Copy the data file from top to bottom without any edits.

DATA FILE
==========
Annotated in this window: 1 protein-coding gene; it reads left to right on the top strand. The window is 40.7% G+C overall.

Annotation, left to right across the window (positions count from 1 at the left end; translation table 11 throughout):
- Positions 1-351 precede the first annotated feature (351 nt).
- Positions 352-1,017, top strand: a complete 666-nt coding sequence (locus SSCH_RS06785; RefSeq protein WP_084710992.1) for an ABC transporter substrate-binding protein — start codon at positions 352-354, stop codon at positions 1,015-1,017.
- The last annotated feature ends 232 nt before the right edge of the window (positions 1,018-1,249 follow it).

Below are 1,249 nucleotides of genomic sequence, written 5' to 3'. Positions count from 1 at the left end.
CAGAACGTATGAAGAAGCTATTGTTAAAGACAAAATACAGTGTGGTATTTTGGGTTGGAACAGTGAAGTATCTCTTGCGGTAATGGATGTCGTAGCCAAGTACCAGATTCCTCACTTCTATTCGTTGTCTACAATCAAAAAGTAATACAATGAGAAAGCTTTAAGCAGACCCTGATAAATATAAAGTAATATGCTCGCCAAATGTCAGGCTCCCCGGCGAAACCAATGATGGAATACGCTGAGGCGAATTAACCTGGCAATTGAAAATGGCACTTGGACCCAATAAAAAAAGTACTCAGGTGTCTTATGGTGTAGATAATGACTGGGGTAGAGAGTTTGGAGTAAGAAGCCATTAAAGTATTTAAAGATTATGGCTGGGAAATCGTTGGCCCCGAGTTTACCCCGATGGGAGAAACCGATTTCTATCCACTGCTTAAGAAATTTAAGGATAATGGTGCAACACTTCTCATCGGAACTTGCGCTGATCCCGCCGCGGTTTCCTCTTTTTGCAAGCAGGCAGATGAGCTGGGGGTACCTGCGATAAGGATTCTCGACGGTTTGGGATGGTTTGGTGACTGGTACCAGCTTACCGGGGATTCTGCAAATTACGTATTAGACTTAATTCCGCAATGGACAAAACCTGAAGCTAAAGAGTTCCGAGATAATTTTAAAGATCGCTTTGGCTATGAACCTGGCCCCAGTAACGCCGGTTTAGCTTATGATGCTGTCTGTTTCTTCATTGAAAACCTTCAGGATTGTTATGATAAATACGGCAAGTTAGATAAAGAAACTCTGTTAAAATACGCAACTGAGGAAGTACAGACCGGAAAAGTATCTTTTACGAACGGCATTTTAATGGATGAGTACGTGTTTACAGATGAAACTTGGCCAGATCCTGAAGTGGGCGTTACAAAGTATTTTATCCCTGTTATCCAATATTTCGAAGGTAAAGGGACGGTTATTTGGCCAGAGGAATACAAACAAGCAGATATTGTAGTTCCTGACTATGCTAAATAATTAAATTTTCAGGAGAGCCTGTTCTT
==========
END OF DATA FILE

Annotated in this window: 1 protein-coding gene; it reads left to right on the top strand. The window is 40.7% G+C overall.

Annotation, left to right across the window (positions count from 1 at the left end; translation table 11 throughout):
- Positions 1-351 precede the first annotated feature (351 nt).
- Positions 352-1,017, top strand: a complete 666-nt coding sequence (locus SSCH_RS06785; RefSeq protein WP_084710992.1) for an ABC transporter substrate-binding protein — start codon at positions 352-354, stop codon at positions 1,015-1,017.
- The last annotated feature ends 232 nt before the right edge of the window (positions 1,018-1,249 follow it).

Below are 1,249 nucleotides of genomic sequence, written 5' to 3'. Positions count from 1 at the left end.
CAGAACGTATGAAGAAGCTATTGTTAAAGACAAAATACAGTGTGGTATTTTGGGTTGGAACAGTGAAGTATCTCTTGCGGTAATGGATGTCGTAGCCAAGTACCAGATTCCTCACTTCTATTCGTTGTCTACAATCAAAAAGTAATACAATGAGAAAGCTTTAAGCAGACCCTGATAAATATAAAGTAATATGCTCGCCAAATGTCAGGCTCCCCGGCGAAACCAATGATGGAATACGCTGAGGCGAATTAACCTGGCAATTGAAAATGGCACTTGGACCCAATAAAAAAAGTACTCAGGTGTCTTATGGTGTAGATAATGACTGGGGTAGAGAGTTTGGAGTAAGAAGCCATTAAAGTATTTAAAGATTATGGCTGGGAAATCGTTGGCCCCGAGTTTACCCCGATGGGAGAAACCGATTTCTATCCACTGCTTAAGAAATTTAAGGATAATGGTGCAACACTTCTCATCGGAACTTGCGCTGATCCCGCCGCGGTTTCCTCTTTTTGCAAGCAGGCAGATGAGCTGGGGGTACCTGCGATAAGGATTCTCGACGGTTTGGGATGGTTTGGTGACTGGTACCAGCTTACCGGGGATTCTGCAAATTACGTATTAGACTTAATTCCGCAATGGACAAAACCTGAAGCTAAAGAGTTCCGAGATAATTTTAAAGATCGCTTTGGCTATGAACCTGGCCCCAGTAACGCCGGTTTAGCTTATGATGCTGTCTGTTTCTTCATTGAAAACCTTCAGGATTGTTATGATAAATACGGCAAGTTAGATAAAGAAACTCTGTTAAAATACGCAACTGAGGAAGTACAGACCGGAAAAGTATCTTTTACGAACGGCATTTTAATGGATGAGTACGTGTTTACAGATGAAACTTGGCCAGATCCTGAAGTGGGCGTTACAAAGTATTTTATCCCTGTTATCCAATATTTCGAAGGTAAAGGGACGGTTATTTGGCCAGAGGAATACAAACAAGCAGATATTGTAGTTCCTGACTATGCTAAATAATTAAATTTTCAGGAGAGCCTGTTCTT